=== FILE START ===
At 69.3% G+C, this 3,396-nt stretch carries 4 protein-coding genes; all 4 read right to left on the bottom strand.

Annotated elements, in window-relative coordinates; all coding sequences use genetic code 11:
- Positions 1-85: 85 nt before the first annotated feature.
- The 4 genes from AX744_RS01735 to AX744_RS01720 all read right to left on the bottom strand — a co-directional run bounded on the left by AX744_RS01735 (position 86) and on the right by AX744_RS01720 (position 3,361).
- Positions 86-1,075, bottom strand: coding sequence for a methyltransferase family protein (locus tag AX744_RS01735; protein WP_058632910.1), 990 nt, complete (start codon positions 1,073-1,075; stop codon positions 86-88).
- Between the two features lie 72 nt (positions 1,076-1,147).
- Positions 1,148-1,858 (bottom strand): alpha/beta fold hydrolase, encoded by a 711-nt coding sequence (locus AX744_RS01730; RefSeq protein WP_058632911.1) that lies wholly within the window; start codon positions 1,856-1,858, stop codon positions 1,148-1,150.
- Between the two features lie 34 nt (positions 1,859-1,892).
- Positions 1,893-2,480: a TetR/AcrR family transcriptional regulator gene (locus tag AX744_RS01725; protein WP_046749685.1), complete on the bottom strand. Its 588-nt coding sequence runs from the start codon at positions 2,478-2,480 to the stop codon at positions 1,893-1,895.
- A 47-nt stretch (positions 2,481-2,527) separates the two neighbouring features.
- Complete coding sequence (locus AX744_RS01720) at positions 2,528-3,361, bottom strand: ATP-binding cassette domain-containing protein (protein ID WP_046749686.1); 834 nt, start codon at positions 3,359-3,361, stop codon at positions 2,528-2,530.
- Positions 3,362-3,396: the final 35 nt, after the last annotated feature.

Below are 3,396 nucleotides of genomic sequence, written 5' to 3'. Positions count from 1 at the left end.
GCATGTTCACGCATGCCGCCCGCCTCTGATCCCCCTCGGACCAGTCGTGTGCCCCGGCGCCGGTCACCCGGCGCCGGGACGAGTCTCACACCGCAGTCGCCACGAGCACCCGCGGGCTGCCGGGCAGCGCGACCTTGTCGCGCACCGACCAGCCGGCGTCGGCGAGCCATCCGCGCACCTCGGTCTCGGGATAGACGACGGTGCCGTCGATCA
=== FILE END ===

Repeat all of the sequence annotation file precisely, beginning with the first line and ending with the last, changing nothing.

At 69.3% G+C, this 3,396-nt stretch carries 4 protein-coding genes; all 4 read right to left on the bottom strand.

Annotated elements, in window-relative coordinates; all coding sequences use genetic code 11:
- Positions 1-85: 85 nt before the first annotated feature.
- The 4 genes from AX744_RS01735 to AX744_RS01720 all read right to left on the bottom strand — a co-directional run bounded on the left by AX744_RS01735 (position 86) and on the right by AX744_RS01720 (position 3,361).
- Positions 86-1,075, bottom strand: coding sequence for a methyltransferase family protein (locus tag AX744_RS01735; protein WP_058632910.1), 990 nt, complete (start codon positions 1,073-1,075; stop codon positions 86-88).
- Between the two features lie 72 nt (positions 1,076-1,147).
- Positions 1,148-1,858 (bottom strand): alpha/beta fold hydrolase, encoded by a 711-nt coding sequence (locus AX744_RS01730; RefSeq protein WP_058632911.1) that lies wholly within the window; start codon positions 1,856-1,858, stop codon positions 1,148-1,150.
- Between the two features lie 34 nt (positions 1,859-1,892).
- Positions 1,893-2,480: a TetR/AcrR family transcriptional regulator gene (locus tag AX744_RS01725; protein WP_046749685.1), complete on the bottom strand. Its 588-nt coding sequence runs from the start codon at positions 2,478-2,480 to the stop codon at positions 1,893-1,895.
- A 47-nt stretch (positions 2,481-2,527) separates the two neighbouring features.
- Complete coding sequence (locus AX744_RS01720) at positions 2,528-3,361, bottom strand: ATP-binding cassette domain-containing protein (protein ID WP_046749686.1); 834 nt, start codon at positions 3,359-3,361, stop codon at positions 2,528-2,530.
- Positions 3,362-3,396: the final 35 nt, after the last annotated feature.

Below are 3,396 nucleotides of genomic sequence, written 5' to 3'. Positions count from 1 at the left end.
GCATGTTCACGCATGCCGCCCGCCTCTGATCCCCCTCGGACCAGTCGTGTGCCCCGGCGCCGGTCACCCGGCGCCGGGACGAGTCTCACACCGCAGTCGCCACGAGCACCCGCGGGCTGCCGGGCAGCGCGACCTTGTCGCGCACCGACCAGCCGGCGTCGGCGAGCCATCCGCGCACCTCGGTCTCGGGATAGACGACGGTGCCGTCGATCA